One Cowardly Attack Won’t Define Marathon Monday

Posted: April 16, 2013 in Uncategorized
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One week ago today, I was driving out to Pittsburgh with three other writers, heading to the Frozen Four to cover college hockey’s national championship. There are a few different ways to get from Boston to Pittsburgh, but the road chosen by my GPS brought us through Newtown, Connecticut, and past signs for Sandy Hook. I remember thinking to myself that there was no way I’d ever be able to see those signs without thinking of the horrific tragedy that occurred there just four months ago.

Now I’m sitting here a week later, thinking the same kind of thoughts about Patriots’ Day. About the one day that is uniquely ours. The day that brings the entire city and state together. The day when we open our arms to people from around the country and around the world. The day that, for anyone who has ever experienced it in any capacity, is the best of the year.

Like everyone else around here, I’ve wondered if I’ll ever be able to look at Marathon Monday the same way again. Will this be the first thing that comes to my mind when I think of the marathon? Will I think about it whenever I walk around that area of Boston, the same way I thought about the Newtown shooting when I drove by those signs? Will this come to define our special day?

I think the answer to those first two questions is yes, at least for the foreseeable future. And that’s good. I don’t want to forget this happened. None of us should. We should remember Martin Richard, Krystle Campbell and the still-unnamed BU grad student forever. We should remember their families and all the people who had their lives changed forever by serious injuries.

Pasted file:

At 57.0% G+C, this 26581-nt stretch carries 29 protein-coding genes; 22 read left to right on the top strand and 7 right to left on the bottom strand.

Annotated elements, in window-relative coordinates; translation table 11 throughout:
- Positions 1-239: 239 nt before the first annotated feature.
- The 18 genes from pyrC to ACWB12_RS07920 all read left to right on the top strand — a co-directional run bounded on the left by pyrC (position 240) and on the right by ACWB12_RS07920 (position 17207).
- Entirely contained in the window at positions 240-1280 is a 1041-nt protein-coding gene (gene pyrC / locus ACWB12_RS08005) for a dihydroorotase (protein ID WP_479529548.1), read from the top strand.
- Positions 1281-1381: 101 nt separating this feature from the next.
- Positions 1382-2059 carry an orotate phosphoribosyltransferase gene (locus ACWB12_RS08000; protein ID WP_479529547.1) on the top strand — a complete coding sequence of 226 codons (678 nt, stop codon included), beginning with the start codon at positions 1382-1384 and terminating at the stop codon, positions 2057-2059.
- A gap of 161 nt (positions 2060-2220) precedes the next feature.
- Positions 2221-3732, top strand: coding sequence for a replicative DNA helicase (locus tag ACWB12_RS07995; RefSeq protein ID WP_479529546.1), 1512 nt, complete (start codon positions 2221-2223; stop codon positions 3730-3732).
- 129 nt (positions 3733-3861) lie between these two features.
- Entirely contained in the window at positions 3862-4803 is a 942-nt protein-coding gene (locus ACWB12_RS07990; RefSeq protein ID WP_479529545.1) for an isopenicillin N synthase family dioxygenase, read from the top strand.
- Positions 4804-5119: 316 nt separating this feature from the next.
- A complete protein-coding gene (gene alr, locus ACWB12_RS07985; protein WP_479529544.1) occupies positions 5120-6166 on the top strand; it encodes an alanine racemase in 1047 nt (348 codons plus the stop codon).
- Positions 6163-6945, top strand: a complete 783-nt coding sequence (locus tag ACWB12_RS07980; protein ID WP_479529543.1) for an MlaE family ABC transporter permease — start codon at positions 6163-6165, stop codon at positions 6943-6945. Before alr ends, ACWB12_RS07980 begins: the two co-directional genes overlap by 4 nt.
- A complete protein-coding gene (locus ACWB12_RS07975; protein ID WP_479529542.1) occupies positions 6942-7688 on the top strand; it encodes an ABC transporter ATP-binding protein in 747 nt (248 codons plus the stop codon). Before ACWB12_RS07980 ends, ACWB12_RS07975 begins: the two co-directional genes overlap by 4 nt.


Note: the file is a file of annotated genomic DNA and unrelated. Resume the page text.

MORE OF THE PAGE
And we will. We’ll remember them every year on Marathon Monday, because that, in many ways, is what the marathon is all about in the first place. For a select few, it’s about trying to win the race. For some, it’s about proving to themselves that they can finish the course.

But for so many more, it’s about running for a charity, in support of someone battling illness or injury, or in memory of someone who lost his or her battle. In 2012, 31 registered charity teams combined to raise nearly $11.5 million. The number of charities involved grew to 35 this year, and I’d be willing to bet the amount of money raised will increase as well.

You better bet there will be people running for the victims of this attack next year, and for many years after that. Some who know them, some who don’t. Some trying to raise money, some simply showing they care. Some will run for the first time because of what happened yesterday.

And you better bet there will be more people lining the course to cheer them on than ever before. I’m confident of it. I know this city, and I know that the coward or cowards responsible for this aren’t going to ruin our favorite day. If anything, it will only strengthen our resolve to make it the best day of the year. We’ll work even harder to make the marathon one of the most unifying events in the world. So to answer my third question: No, yesterday’s attack won’t come to define Marathon Monday. Our response might. But that despicable act of terror sure as hell won’t.

Things will be different for sure. There will be more security. There will probably be random searches. There will be, at least in the back of our minds, a feeling of unease, that nagging fear that something might happen again. Our eyes will well up with tears when we see those runners supporting the victims of this attack.

But we’ll get through all that, and we’ll have a great time, just like we do every Marathon Monday. We’ll show up in greater numbers than ever. We’ll cheer louder than ever. Hell, we might even drink more than ever.

I can’t wait.

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